There is a certain steakhouse that my sister and I are bound to dine at every time we come back to Taiwan: it was more than just the delicious escargot or the ribeye steaks or the warm crepes with tri-layered ice cream. It was a memory of the distant weekends when the family and other family friends crowded around the checkered tables, laughing and talking in the dimmed lights while I demanded my share of lobster without really understanding the price.
As you can see, the food is really excellent. Though, what really struck me was the touch of home: despite the high-class atmosphere, the waiters still spoke Taiwanese and beamed with a distinctive homely air (as supposed to the formal Mandarin Chinese like most high-end restaurants).
Another thing was that, right before we left our seats to pay (most Taiwanese restaurants do not bring the bill to the table after the meal. You have to walk to the front counter to pay), the restaurant owner, an old woman around her 60s claimed our attention as she recognized us as one of the older regulars that she had not seen for a long time. After commenting on how much my sister and I grew (to look exactly like our mother), she went on an unexpected episode.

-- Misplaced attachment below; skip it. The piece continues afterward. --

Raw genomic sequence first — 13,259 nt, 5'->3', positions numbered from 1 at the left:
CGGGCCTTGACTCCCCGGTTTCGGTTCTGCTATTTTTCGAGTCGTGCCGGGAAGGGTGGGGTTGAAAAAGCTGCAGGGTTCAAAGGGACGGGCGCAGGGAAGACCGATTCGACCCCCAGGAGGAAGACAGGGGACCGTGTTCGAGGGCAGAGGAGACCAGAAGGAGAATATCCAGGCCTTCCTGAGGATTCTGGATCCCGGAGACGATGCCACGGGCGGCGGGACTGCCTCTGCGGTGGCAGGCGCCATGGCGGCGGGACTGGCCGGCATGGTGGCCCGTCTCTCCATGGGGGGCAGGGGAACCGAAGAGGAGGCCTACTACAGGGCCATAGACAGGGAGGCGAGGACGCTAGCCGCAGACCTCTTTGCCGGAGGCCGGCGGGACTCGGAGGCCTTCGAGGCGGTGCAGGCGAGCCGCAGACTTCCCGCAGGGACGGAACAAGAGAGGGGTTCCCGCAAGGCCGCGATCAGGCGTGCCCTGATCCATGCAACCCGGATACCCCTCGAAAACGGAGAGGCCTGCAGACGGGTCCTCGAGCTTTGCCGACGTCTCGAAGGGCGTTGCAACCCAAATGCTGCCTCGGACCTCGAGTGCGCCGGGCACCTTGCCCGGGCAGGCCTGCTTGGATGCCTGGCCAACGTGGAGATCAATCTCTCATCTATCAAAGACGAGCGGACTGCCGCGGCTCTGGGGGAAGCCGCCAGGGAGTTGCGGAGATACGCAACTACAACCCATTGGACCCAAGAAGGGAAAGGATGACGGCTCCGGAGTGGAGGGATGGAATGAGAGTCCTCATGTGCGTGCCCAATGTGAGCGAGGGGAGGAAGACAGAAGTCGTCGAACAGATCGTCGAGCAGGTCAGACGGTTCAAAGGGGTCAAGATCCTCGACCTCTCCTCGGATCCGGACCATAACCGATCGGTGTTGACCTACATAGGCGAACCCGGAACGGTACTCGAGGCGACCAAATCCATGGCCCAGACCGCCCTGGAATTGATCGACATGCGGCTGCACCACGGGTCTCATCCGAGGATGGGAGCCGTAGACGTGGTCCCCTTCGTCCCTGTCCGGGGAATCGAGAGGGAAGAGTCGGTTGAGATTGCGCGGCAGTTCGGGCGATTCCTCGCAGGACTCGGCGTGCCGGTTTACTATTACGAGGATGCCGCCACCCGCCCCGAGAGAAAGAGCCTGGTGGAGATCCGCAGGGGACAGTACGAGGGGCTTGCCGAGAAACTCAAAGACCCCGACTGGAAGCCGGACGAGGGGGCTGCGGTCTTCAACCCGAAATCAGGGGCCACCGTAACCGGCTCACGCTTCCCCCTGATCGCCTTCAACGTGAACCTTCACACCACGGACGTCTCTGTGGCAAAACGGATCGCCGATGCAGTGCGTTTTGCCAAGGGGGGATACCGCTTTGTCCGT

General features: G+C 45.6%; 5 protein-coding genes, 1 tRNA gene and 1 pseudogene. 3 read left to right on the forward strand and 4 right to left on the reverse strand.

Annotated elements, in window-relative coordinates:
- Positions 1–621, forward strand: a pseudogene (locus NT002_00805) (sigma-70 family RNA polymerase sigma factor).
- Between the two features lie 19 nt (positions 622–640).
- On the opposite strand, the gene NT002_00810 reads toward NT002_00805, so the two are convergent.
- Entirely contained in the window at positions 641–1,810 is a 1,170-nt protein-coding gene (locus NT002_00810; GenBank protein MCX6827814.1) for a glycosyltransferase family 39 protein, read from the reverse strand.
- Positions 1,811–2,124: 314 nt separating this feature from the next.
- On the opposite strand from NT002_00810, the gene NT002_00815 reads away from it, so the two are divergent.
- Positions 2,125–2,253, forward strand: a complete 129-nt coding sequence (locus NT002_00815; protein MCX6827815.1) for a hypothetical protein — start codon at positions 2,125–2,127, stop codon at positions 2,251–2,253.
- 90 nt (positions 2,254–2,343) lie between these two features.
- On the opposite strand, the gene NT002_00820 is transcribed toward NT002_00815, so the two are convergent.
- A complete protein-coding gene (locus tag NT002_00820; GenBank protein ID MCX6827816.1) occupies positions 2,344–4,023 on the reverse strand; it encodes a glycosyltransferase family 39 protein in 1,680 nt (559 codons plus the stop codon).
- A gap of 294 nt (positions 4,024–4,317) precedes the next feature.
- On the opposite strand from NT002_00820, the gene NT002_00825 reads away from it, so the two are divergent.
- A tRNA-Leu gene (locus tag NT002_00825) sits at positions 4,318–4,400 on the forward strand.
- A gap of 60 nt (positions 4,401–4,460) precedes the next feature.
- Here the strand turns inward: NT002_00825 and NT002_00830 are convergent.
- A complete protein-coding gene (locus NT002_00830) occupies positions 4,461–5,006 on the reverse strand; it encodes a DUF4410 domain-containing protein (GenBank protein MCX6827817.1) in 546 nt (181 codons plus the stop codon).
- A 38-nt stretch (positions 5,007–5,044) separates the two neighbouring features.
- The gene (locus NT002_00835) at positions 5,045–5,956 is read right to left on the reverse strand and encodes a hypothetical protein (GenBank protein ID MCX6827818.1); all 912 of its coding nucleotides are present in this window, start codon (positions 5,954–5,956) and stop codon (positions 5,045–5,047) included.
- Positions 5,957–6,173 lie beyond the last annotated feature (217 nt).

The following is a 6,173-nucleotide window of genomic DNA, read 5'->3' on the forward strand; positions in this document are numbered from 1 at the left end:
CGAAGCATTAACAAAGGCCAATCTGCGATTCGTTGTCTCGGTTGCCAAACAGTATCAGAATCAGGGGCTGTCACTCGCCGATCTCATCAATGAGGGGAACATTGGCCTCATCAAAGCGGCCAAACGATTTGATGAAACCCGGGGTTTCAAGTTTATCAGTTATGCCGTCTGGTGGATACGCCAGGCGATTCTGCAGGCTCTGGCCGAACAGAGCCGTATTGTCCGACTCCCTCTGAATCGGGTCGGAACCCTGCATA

“You know, it’s really different now,” She was addressing our mom as she learned that my mother had my sister when she was in her 30s. “Back in the agrarian times, we all had children in our early 20s, and all we thought we are supposed to do when we grow up was to marry.” With an exasperated expression she added, “It’s all different now: you two,” she gazed upon my sister and I with her patient eyes, “You two have got to remember that you can only marry if you find someone that is worthy. You don’t even need to get married: it’s more free that way!”
While leaning back into her chair to give laugh, she decided to give us a specials for our meal, taking 20% off for oldtimes sake while I left feeling a little happier seeing in person for the first time a Taiwanese woman from the older generation that is not helplessly conservative and busy telling me how horrible it is for me to be so tan.